Not being aware of your spinal curves can put you at a disadvantage when it comes to exercising. If we are just thinking about exercise selection, there are a plethora of exercises that can do you well just as much as they can do you bad. One common flaw in the posture that typically will make a break on exercises is the pelvic tilt.
What I mean by this is that just because an exercise is designed to target a specific muscle, it doesn’t mean that is appropriate for your body mechanics. In fact, improper exercise selection can continue to diminish your long-term returns even if it produces short-term gains.
In summary, there are 2 ways that your pelvis can tilt, anteriorly (sticking your butt out) or posteriorly (bringing your belt buckle to your belly button). Being able to do both is important for mobility and maintaining a mind-body connection. The problem begins when you spend too much time in either one.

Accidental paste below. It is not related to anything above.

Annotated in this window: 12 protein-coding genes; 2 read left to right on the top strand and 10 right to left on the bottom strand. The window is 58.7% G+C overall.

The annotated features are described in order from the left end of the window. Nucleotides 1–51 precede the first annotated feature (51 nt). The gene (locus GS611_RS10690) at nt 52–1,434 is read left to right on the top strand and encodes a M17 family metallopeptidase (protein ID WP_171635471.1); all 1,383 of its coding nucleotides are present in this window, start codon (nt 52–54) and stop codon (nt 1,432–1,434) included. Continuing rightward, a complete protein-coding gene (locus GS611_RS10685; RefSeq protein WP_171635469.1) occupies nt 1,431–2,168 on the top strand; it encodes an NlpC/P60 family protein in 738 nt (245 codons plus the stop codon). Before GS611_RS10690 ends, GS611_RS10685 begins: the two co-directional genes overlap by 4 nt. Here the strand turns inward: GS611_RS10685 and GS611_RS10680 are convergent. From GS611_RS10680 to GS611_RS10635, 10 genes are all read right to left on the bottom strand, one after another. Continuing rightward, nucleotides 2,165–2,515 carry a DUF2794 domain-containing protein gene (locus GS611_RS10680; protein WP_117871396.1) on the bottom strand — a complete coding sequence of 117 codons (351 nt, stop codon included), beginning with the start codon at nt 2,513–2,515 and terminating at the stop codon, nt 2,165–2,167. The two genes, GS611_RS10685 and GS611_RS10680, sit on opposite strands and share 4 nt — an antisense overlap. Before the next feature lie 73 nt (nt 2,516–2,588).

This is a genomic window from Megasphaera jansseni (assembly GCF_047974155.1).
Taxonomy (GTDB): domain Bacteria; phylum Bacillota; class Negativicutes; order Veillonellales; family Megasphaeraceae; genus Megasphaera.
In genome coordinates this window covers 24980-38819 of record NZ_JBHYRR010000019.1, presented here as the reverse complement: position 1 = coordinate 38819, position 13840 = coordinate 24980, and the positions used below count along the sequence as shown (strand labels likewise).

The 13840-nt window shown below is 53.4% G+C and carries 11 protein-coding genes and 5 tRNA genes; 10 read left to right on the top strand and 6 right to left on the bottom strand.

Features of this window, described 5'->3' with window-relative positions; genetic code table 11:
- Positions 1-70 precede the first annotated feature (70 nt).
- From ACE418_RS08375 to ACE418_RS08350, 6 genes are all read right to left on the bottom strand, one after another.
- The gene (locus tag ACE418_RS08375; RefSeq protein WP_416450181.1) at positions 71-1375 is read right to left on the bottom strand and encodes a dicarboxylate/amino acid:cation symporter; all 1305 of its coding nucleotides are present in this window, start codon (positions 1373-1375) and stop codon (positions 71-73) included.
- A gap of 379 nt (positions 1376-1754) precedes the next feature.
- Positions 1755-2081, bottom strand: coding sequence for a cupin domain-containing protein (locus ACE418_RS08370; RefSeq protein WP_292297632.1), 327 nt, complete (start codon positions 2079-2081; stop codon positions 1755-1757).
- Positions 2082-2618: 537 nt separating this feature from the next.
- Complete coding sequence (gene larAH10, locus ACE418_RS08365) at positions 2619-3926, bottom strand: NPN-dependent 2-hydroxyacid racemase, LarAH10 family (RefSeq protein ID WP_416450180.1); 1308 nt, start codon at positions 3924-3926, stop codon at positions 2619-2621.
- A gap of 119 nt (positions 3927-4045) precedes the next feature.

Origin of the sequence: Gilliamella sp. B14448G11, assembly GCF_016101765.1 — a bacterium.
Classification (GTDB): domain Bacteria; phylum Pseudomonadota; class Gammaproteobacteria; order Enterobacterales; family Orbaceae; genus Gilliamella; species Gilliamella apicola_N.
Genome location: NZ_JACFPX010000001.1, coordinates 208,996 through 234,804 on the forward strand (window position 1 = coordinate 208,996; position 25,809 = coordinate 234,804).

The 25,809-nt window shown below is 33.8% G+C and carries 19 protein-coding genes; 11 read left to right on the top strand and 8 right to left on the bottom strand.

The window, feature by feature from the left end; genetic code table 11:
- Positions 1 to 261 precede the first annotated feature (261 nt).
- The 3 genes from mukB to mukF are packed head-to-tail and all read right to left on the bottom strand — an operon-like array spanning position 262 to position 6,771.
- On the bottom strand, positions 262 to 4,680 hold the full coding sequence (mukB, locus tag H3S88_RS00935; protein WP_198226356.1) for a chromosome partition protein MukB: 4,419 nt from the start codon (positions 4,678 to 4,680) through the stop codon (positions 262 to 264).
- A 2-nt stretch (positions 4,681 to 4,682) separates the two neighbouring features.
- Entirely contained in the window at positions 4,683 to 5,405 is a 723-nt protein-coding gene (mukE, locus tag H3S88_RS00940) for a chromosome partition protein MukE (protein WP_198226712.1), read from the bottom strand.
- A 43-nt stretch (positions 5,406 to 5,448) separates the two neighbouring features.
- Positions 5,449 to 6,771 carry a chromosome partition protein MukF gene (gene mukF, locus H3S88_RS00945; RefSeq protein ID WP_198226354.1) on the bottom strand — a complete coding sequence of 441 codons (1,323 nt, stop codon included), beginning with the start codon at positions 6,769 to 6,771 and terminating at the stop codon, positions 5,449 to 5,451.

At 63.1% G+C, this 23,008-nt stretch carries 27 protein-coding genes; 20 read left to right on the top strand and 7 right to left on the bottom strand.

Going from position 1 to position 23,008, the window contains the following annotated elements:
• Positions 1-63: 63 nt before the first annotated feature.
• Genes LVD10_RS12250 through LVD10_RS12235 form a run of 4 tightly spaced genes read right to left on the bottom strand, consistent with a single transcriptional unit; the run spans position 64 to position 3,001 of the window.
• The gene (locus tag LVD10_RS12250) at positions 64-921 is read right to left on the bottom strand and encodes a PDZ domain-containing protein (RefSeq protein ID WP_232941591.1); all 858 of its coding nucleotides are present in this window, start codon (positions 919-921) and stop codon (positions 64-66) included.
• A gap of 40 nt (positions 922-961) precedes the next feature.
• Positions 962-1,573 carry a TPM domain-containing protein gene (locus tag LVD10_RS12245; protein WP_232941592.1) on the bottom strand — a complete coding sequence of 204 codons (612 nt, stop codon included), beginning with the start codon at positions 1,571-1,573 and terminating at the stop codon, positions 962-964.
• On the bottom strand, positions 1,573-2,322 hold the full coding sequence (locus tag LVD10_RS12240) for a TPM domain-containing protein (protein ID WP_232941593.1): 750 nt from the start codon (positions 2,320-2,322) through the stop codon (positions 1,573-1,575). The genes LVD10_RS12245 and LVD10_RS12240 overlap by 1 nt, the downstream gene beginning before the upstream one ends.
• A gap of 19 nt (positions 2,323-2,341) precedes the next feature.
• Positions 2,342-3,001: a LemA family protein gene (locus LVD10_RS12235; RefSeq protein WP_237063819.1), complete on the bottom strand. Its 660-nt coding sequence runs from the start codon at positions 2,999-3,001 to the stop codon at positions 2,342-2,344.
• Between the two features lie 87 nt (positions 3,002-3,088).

The low back should have a normal curvature that is then met with the glutes but nothing excessive. An excessive arch in the low back will lead you down a long path of compensation, affecting other joints.
The excessive lower back arch is a deficiency that is not just caused by one thing but can be a result of many factors. Here are some that you may be experiencing.
- Poor core bracing abilities, which plays into core strength and your mind body connection with the core muscles.
- Shortened PSOAS muscle.
- Weak mind body connection to glutes.
- Consciously arching your back to make your butt look bigger.
Now, these aren’t all the reasons why you may have an excessive low back arch, but the exercises demonstrated in this blog are to work toward improving these specific deficiencies.